There’s a good variety to the single player campaign too. Eat Sleep Play opts to introduce various new mechanics throughout the course of the mode’s relatively brief running time, with race and endurance formats bringing different flavours and strategies to the core mechanics.
The campaign includes a trio of interesting boss fights to boot. These push the very boundaries of what the engine can do, with tiered objectives giving the encounters epic length — the final boss fight, for example, took us a whopping two hours to complete. The game teeters on unfairly challenging at times, but it’s got just enough checkpoints to eschew frustration.
The variety doesn’t end in single player either, as the online multiplayer is packed with different options too. Naturally there are the obligatory Deathmatch and Last Man Standing modes, but these are complemented by new objective game types. Hunted, for example, sees a marked player earning points for taking out opponents, and is playable in standard and team formats. But Nuke is the real star of the show. Loosely inspired by capture the flag, the team-based game type sees players competing for faction leaders. Once these are captured they must be returned to a launcher in order to release a nuclear missile. The player that launched the nuke must manually guide the missile into the opponent faction’s statue while the opposing team attempts to shoot the rocket down. If the nuclear bomb hits the statue, the launching team score a point. While the mode’s needlessly complex, it’s brilliantly tense once you get your head around the rules. Merely setting off a missile feels like a mini-triumph, but scoring a point feels even better. It also best highlights the game’s numerous strategies, with Talon – the game’s helicopter class – being a wise choice for defending against missiles and so on.
The online is anchored by an upgrade system which sees you earning XP as you complete tasks in-game to progress through levels and earn unlock points. It’s from here that you can unlock additional vehicles for use online, as well as new skills. The upgrade system is hardly original, but it does reward investment and serves as good motivation for playing the game outside of the mechanics themselves.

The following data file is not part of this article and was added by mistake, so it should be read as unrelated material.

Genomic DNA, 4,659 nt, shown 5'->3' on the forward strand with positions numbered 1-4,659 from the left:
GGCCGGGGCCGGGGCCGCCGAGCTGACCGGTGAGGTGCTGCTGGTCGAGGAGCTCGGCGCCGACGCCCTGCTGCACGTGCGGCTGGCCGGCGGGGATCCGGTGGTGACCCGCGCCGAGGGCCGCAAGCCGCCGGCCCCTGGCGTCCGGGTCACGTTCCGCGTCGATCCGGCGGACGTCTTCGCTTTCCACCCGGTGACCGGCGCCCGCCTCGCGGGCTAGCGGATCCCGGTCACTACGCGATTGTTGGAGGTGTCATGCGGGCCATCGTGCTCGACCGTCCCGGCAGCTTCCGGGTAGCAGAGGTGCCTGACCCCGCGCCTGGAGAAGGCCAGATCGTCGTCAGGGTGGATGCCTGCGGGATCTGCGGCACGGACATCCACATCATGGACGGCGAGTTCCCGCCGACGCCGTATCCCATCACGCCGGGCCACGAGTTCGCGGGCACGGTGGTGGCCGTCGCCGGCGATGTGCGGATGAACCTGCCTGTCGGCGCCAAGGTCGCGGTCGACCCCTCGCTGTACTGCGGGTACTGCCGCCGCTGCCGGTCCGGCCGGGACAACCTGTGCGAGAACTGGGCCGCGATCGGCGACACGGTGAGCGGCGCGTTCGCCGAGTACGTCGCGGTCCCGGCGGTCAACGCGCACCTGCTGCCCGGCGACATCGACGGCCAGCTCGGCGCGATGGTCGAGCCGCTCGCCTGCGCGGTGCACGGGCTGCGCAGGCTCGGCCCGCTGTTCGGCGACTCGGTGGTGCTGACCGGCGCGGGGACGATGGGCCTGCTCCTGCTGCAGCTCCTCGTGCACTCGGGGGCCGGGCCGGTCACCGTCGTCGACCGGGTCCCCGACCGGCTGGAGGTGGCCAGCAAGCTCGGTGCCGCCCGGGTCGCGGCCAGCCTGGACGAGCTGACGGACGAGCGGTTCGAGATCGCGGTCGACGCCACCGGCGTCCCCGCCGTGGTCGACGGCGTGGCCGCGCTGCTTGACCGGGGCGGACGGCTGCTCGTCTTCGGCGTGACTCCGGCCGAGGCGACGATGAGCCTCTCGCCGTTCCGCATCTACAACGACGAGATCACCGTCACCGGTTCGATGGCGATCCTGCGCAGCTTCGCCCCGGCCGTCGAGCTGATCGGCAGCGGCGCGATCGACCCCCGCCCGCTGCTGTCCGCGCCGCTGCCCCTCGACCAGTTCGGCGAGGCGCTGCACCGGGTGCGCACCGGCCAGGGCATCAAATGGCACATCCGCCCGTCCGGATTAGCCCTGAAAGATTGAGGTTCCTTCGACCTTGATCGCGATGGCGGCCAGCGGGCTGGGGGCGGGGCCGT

The more you play Twisted Metal, the better you’ll get at it. Merely learning the layout of the maps can be a good way of improving your results, as you begin to remember the location of health and weapon pick-ups. Maps span sub-urban American towns, snowy cities and theme parks. Each is packed with detail and interesting locales, with the theme park including a rollercoaster, ghost train and haunted house — all accessible for combat. The visuals are never breathtaking, but the personality injected into each stage is what brings the game to life, and the sheer wealth of disparate locations helps to relieve the tedium you might otherwise experience when playing over a prolonged period. Hours in, we were still finding new environments and buildings to explore.
Twisted Metal can feel archaic, but it’s mostly by design. Look beyond the game’s aged aesthetic and you’ll be rewarded with one of the most balanced multiplayer titles ever to grace PS3. Eat Sleep Play might not be upfront about all of the game’s mechanics, but the joy is in discovery — it’s a game that encourages you to experiment and rewards you for doing so. A strong, if brief, single player campaign and stellar split-screen support headlines the package, but it’s the online multiplayer that will consume most of your time; while this could have been better implemented, the appeal of the mechanics will keep you coming back regardless.